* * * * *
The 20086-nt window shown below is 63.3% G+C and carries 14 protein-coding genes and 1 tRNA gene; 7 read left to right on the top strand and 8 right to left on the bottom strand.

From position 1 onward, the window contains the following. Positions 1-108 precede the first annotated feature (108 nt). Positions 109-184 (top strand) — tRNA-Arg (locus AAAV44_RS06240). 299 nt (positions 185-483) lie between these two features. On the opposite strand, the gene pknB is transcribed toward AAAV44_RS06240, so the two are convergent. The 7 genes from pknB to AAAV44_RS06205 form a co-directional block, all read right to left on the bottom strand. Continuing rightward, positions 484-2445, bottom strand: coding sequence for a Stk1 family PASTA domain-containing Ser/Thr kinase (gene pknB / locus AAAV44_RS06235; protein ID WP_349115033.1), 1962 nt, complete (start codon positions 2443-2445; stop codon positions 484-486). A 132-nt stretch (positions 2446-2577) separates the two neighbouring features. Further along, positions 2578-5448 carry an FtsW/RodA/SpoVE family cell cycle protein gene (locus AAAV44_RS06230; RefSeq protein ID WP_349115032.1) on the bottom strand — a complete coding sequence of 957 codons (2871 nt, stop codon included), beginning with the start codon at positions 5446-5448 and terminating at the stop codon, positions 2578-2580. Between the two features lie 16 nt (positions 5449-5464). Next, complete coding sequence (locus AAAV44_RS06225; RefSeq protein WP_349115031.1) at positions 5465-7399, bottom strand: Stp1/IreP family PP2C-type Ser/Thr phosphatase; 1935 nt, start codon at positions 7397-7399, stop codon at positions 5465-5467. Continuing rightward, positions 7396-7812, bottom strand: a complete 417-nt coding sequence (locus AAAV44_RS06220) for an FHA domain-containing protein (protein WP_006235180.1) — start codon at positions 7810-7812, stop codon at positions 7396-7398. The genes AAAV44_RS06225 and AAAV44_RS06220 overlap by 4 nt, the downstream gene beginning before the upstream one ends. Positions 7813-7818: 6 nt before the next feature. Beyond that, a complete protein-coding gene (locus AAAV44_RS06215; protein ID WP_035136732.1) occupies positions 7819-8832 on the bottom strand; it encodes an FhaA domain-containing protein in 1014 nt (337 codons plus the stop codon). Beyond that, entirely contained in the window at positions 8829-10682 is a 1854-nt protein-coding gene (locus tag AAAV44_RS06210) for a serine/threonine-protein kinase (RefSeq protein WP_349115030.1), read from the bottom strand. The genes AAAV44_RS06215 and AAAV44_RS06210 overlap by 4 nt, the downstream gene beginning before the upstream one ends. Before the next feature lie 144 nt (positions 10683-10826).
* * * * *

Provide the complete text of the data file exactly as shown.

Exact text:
The 20086-nt window shown below is 63.3% G+C and carries 14 protein-coding genes and 1 tRNA gene; 7 read left to right on the top strand and 8 right to left on the bottom strand.

From position 1 onward, the window contains the following. Positions 1-108 precede the first annotated feature (108 nt). Positions 109-184 (top strand) — tRNA-Arg (locus AAAV44_RS06240). 299 nt (positions 185-483) lie between these two features. On the opposite strand, the gene pknB is transcribed toward AAAV44_RS06240, so the two are convergent. The 7 genes from pknB to AAAV44_RS06205 form a co-directional block, all read right to left on the bottom strand. Continuing rightward, positions 484-2445, bottom strand: coding sequence for a Stk1 family PASTA domain-containing Ser/Thr kinase (gene pknB / locus AAAV44_RS06235; protein ID WP_349115033.1), 1962 nt, complete (start codon positions 2443-2445; stop codon positions 484-486). A 132-nt stretch (positions 2446-2577) separates the two neighbouring features. Further along, positions 2578-5448 carry an FtsW/RodA/SpoVE family cell cycle protein gene (locus AAAV44_RS06230; RefSeq protein ID WP_349115032.1) on the bottom strand — a complete coding sequence of 957 codons (2871 nt, stop codon included), beginning with the start codon at positions 5446-5448 and terminating at the stop codon, positions 2578-2580. Between the two features lie 16 nt (positions 5449-5464). Next, complete coding sequence (locus AAAV44_RS06225; RefSeq protein WP_349115031.1) at positions 5465-7399, bottom strand: Stp1/IreP family PP2C-type Ser/Thr phosphatase; 1935 nt, start codon at positions 7397-7399, stop codon at positions 5465-5467. Continuing rightward, positions 7396-7812, bottom strand: a complete 417-nt coding sequence (locus AAAV44_RS06220) for an FHA domain-containing protein (protein WP_006235180.1) — start codon at positions 7810-7812, stop codon at positions 7396-7398. The genes AAAV44_RS06225 and AAAV44_RS06220 overlap by 4 nt, the downstream gene beginning before the upstream one ends. Positions 7813-7818: 6 nt before the next feature. Beyond that, a complete protein-coding gene (locus AAAV44_RS06215; protein ID WP_035136732.1) occupies positions 7819-8832 on the bottom strand; it encodes an FhaA domain-containing protein in 1014 nt (337 codons plus the stop codon). Beyond that, entirely contained in the window at positions 8829-10682 is a 1854-nt protein-coding gene (locus tag AAAV44_RS06210) for a serine/threonine-protein kinase (RefSeq protein WP_349115030.1), read from the bottom strand. The genes AAAV44_RS06215 and AAAV44_RS06210 overlap by 4 nt, the downstream gene beginning before the upstream one ends. Before the next feature lie 144 nt (positions 10683-10826).